Lessening the impact

In the 1960’s when I was born, the situation for children with disabilities was very different. Parents didn’t always know how to deal with their child with the disability.

There was also a stigma behind disability and rather than embrace the disability, those children were considered outcasts. Parents were embarrassed about their children and what other parents and society would think. Disability also didn’t come with an instruction leaflet, so parents found it hard to understand how to help their child.

Times have moved on thankfully and parents now are learning to embrace their children and what their children bring to their lives. They see themselves as fortunate. Parents strive to lessen their child’s disorder and its impact, so that their child will go on to reach their emotional, physical and mental potential, alongside their other children who don’t live with a disability.

The children that deal with a disability and who are sometimes encouraged to work and study alongside their peers in mainstream school, will be more fulfilled and should go on to lead more productive lives.  There are statistics, which indicate that participation in every day activities with both disabled and non-disabled children help those children living with a disability become well-adjusted adults.

Learning to navigate mainstream school at an early age will also result in better integration as that child grows. Treating children normally as if they are not disabled (although addressing the disability where needed) helps them see themselves as challenged individuals and not disabled.

Studies have shown that it is important for children to be encouraged by their parents to look for emotional support from different sources early on, well into adulthood, so as to ease the emotional impact of their Cerebral Palsy. As children grow, so do their emotional needs. If their emotional needs are never addressed they will struggle.

Parents are not always the right source of help for their children, as their are too many emotional ties attached to the relationship. A child may find that difficult to navigate. Children are also scared about the things they know nothing about. It’s important to talk to a child about what they go through, their disorder, research and treatments.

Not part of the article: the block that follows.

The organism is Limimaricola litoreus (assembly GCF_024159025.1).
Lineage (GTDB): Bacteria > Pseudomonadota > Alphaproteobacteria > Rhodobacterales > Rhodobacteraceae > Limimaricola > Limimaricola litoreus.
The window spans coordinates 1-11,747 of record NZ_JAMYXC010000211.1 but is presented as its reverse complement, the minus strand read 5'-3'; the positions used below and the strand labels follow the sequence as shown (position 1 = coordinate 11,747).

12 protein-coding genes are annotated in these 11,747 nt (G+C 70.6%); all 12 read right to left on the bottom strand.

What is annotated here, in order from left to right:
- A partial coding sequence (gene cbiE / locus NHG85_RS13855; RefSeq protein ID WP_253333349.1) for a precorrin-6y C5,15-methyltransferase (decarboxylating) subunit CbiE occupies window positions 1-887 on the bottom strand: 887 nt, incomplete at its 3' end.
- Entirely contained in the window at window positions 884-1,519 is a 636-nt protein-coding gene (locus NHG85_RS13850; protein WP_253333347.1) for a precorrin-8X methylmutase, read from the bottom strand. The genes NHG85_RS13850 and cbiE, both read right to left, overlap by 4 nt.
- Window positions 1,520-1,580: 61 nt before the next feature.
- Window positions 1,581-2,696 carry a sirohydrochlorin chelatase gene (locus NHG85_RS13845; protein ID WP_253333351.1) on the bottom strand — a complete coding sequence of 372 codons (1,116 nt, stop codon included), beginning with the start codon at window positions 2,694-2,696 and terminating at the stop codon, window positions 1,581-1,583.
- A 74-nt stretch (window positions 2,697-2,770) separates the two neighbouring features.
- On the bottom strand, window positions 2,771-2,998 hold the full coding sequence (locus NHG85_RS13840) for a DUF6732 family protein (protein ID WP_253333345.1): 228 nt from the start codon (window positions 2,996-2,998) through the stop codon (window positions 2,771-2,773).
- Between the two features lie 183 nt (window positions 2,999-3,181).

Allow that child to be involved in decisions that have to be made, associated with what they deal with. In doing so that child’s confidence will grow. Understanding a child’s needs is the key to emotional stability for anyone growing up, but more so with a disability, however large or small that disability may be. Even if we see the disability as being small, emotionally it may seem twice as big.

We must always be patient and tolerant. It is hard caring for someone with a disability, but it is even harder being the one having to live their life with the disability itself, whatever the disability.


24 Jun, 2010

4 thoughts on “Lessening the impact

  1. I was always lucky. I always went to school with able bodied kids, with the exception of 2. Both of who were in a wheelchair.

    I found the hardest period was when I was about 16. Going through all the changes a person goes through at that age. Dating was strange, I only dated people who had broken up my other friends.

    I only went out with two people in all of high school. No prom. I actually feel like I missed out on a lot in high school socially. I paid the price later on for this when I started forming friendships. That did not come easy.

    I find if a person clicks with another person it just happens. I have had 3 relationships like that. It is like you have known that other person your whole life. Such relationships are rare. They should be treasured.

    1. Randy, I missed out on all of that; partly because of my cerebral palsy. No-one really paid attention to me and if they did it was for all the wrong reasons, but mostly because of my parents.

      I think if I had have been encouraged, I would have had the confidence to do more within my boundaries. It doesn’t matter now.

  2. This was sooooo true! I can still remember the difficult people and the times of turmoil growing up like it was yesterday Ilana.

    I feel that the children of today’s society are far more accepting of their disabilities than we were and they look at their able-bodied piers on the same footing.

    Hopefully this will get even better into the future? There is so much in encouraging our peers!

    1. Mike I cannot remember fully what happened in school as far as my CP was concerned. I know I didn’t have encouragement and I know I had other children stare at me, but cannot remember anything else.

      I think the acceptance of children with disabilities today comes down to other people’s acceptance of them through society and family structure. If families get it right, so will the children.

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